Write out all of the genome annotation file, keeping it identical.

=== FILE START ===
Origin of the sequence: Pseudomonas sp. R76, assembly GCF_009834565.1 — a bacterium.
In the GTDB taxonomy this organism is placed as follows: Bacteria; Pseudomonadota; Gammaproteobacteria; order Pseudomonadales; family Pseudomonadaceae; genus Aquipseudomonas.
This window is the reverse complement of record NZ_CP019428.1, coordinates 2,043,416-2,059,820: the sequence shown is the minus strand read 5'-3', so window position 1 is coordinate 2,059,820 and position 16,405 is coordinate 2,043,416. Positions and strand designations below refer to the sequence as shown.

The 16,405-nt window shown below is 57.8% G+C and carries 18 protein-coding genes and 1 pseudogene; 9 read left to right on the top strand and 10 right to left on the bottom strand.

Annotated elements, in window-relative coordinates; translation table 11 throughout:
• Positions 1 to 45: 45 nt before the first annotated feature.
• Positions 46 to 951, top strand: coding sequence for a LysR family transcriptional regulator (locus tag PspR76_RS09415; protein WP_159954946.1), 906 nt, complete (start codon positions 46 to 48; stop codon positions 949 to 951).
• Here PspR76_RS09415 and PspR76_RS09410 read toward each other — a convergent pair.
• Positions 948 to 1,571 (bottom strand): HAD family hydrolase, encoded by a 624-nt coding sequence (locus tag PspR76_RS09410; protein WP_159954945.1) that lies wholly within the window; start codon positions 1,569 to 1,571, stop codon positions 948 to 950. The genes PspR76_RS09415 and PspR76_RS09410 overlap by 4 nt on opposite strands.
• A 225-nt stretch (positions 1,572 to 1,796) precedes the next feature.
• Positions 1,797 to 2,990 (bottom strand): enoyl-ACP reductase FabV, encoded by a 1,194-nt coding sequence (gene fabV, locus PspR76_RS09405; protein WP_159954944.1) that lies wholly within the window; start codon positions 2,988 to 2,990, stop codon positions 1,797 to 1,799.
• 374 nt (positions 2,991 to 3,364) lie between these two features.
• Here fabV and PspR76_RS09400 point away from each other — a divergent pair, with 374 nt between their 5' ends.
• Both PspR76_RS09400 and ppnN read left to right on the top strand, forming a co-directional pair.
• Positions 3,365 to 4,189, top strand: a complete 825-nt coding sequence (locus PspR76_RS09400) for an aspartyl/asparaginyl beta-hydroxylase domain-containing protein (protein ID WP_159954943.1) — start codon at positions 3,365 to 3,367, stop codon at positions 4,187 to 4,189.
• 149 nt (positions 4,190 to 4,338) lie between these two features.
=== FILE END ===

Origin of the sequence: Pseudomonas sp. R76, assembly GCF_009834565.1 — a bacterium.
In the GTDB taxonomy this organism is placed as follows: Bacteria; Pseudomonadota; Gammaproteobacteria; order Pseudomonadales; family Pseudomonadaceae; genus Aquipseudomonas.
This window is the reverse complement of record NZ_CP019428.1, coordinates 2,043,416-2,059,820: the sequence shown is the minus strand read 5'-3', so window position 1 is coordinate 2,059,820 and position 16,405 is coordinate 2,043,416. Positions and strand designations below refer to the sequence as shown.

The 16,405-nt window shown below is 57.8% G+C and carries 18 protein-coding genes and 1 pseudogene; 9 read left to right on the top strand and 10 right to left on the bottom strand.

Annotated elements, in window-relative coordinates; translation table 11 throughout:
• Positions 1 to 45: 45 nt before the first annotated feature.
• Positions 46 to 951, top strand: coding sequence for a LysR family transcriptional regulator (locus tag PspR76_RS09415; protein WP_159954946.1), 906 nt, complete (start codon positions 46 to 48; stop codon positions 949 to 951).
• Here PspR76_RS09415 and PspR76_RS09410 read toward each other — a convergent pair.
• Positions 948 to 1,571 (bottom strand): HAD family hydrolase, encoded by a 624-nt coding sequence (locus tag PspR76_RS09410; protein WP_159954945.1) that lies wholly within the window; start codon positions 1,569 to 1,571, stop codon positions 948 to 950. The genes PspR76_RS09415 and PspR76_RS09410 overlap by 4 nt on opposite strands.
• A 225-nt stretch (positions 1,572 to 1,796) precedes the next feature.
• Positions 1,797 to 2,990 (bottom strand): enoyl-ACP reductase FabV, encoded by a 1,194-nt coding sequence (gene fabV, locus PspR76_RS09405; protein WP_159954944.1) that lies wholly within the window; start codon positions 2,988 to 2,990, stop codon positions 1,797 to 1,799.
• 374 nt (positions 2,991 to 3,364) lie between these two features.
• Here fabV and PspR76_RS09400 point away from each other — a divergent pair, with 374 nt between their 5' ends.
• Both PspR76_RS09400 and ppnN read left to right on the top strand, forming a co-directional pair.
• Positions 3,365 to 4,189, top strand: a complete 825-nt coding sequence (locus PspR76_RS09400) for an aspartyl/asparaginyl beta-hydroxylase domain-containing protein (protein ID WP_159954943.1) — start codon at positions 3,365 to 3,367, stop codon at positions 4,187 to 4,189.
• 149 nt (positions 4,190 to 4,338) lie between these two features.